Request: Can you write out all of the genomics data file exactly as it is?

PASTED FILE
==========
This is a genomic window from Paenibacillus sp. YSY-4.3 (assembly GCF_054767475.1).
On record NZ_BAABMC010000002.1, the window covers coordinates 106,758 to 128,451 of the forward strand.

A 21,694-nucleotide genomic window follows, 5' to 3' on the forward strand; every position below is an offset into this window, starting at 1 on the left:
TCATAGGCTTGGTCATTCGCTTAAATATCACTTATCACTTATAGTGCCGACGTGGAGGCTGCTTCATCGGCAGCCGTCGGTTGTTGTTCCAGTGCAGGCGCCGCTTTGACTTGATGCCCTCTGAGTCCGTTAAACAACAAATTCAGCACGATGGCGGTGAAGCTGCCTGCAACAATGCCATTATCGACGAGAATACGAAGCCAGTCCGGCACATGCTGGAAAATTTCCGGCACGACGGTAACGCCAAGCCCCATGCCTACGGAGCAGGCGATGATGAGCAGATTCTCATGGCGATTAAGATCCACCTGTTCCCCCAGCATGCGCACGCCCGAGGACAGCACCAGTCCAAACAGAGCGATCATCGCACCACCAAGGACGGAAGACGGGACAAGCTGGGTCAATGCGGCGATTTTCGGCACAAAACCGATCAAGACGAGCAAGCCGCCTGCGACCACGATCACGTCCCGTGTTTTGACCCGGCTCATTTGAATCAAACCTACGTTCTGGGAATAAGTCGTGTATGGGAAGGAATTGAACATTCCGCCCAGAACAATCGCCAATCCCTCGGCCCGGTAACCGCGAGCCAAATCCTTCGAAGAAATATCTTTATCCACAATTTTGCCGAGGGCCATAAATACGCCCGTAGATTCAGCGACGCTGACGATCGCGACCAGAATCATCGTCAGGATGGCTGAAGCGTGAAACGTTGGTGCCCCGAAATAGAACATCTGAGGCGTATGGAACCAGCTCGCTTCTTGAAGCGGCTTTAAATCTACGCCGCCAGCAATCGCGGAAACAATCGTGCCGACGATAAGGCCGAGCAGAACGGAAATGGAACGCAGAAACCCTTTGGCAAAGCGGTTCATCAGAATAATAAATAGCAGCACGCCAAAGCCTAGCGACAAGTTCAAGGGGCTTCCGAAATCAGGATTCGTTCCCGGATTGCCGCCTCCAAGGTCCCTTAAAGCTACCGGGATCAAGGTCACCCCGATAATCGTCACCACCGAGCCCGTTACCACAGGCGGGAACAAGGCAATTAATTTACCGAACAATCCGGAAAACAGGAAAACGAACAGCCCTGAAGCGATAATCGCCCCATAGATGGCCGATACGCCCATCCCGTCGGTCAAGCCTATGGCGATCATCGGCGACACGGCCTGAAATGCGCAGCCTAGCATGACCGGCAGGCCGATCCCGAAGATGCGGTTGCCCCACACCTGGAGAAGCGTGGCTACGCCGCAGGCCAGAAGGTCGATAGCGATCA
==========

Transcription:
This is a genomic window from Paenibacillus sp. YSY-4.3 (assembly GCF_054767475.1).
On record NZ_BAABMC010000002.1, the window covers coordinates 106,758 to 128,451 of the forward strand.

A 21,694-nucleotide genomic window follows, 5' to 3' on the forward strand; every position below is an offset into this window, starting at 1 on the left:
TCATAGGCTTGGTCATTCGCTTAAATATCACTTATCACTTATAGTGCCGACGTGGAGGCTGCTTCATCGGCAGCCGTCGGTTGTTGTTCCAGTGCAGGCGCCGCTTTGACTTGATGCCCTCTGAGTCCGTTAAACAACAAATTCAGCACGATGGCGGTGAAGCTGCCTGCAACAATGCCATTATCGACGAGAATACGAAGCCAGTCCGGCACATGCTGGAAAATTTCCGGCACGACGGTAACGCCAAGCCCCATGCCTACGGAGCAGGCGATGATGAGCAGATTCTCATGGCGATTAAGATCCACCTGTTCCCCCAGCATGCGCACGCCCGAGGACAGCACCAGTCCAAACAGAGCGATCATCGCACCACCAAGGACGGAAGACGGGACAAGCTGGGTCAATGCGGCGATTTTCGGCACAAAACCGATCAAGACGAGCAAGCCGCCTGCGACCACGATCACGTCCCGTGTTTTGACCCGGCTCATTTGAATCAAACCTACGTTCTGGGAATAAGTCGTGTATGGGAAGGAATTGAACATTCCGCCCAGAACAATCGCCAATCCCTCGGCCCGGTAACCGCGAGCCAAATCCTTCGAAGAAATATCTTTATCCACAATTTTGCCGAGGGCCATAAATACGCCCGTAGATTCAGCGACGCTGACGATCGCGACCAGAATCATCGTCAGGATGGCTGAAGCGTGAAACGTTGGTGCCCCGAAATAGAACATCTGAGGCGTATGGAACCAGCTCGCTTCTTGAAGCGGCTTTAAATCTACGCCGCCAGCAATCGCGGAAACAATCGTGCCGACGATAAGGCCGAGCAGAACGGAAATGGAACGCAGAAACCCTTTGGCAAAGCGGTTCATCAGAATAATAAATAGCAGCACGCCAAAGCCTAGCGACAAGTTCAAGGGGCTTCCGAAATCAGGATTCGTTCCCGGATTGCCGCCTCCAAGGTCCCTTAAAGCTACCGGGATCAAGGTCACCCCGATAATCGTCACCACCGAGCCCGTTACCACAGGCGGGAACAAGGCAATTAATTTACCGAACAATCCGGAAAACAGGAAAACGAACAGCCCTGAAGCGATAATCGCCCCATAGATGGCCGATACGCCCATCCCGTCGGTCAAGCCTATGGCGATCATCGGCGACACGGCCTGAAATGCGCAGCCTAGCATGACCGGCAGGCCGATCCCGAAGATGCGGTTGCCCCACACCTGGAGAAGCGTGGCTACGCCGCAGGCCAGAAGGTCGATAGCGATCA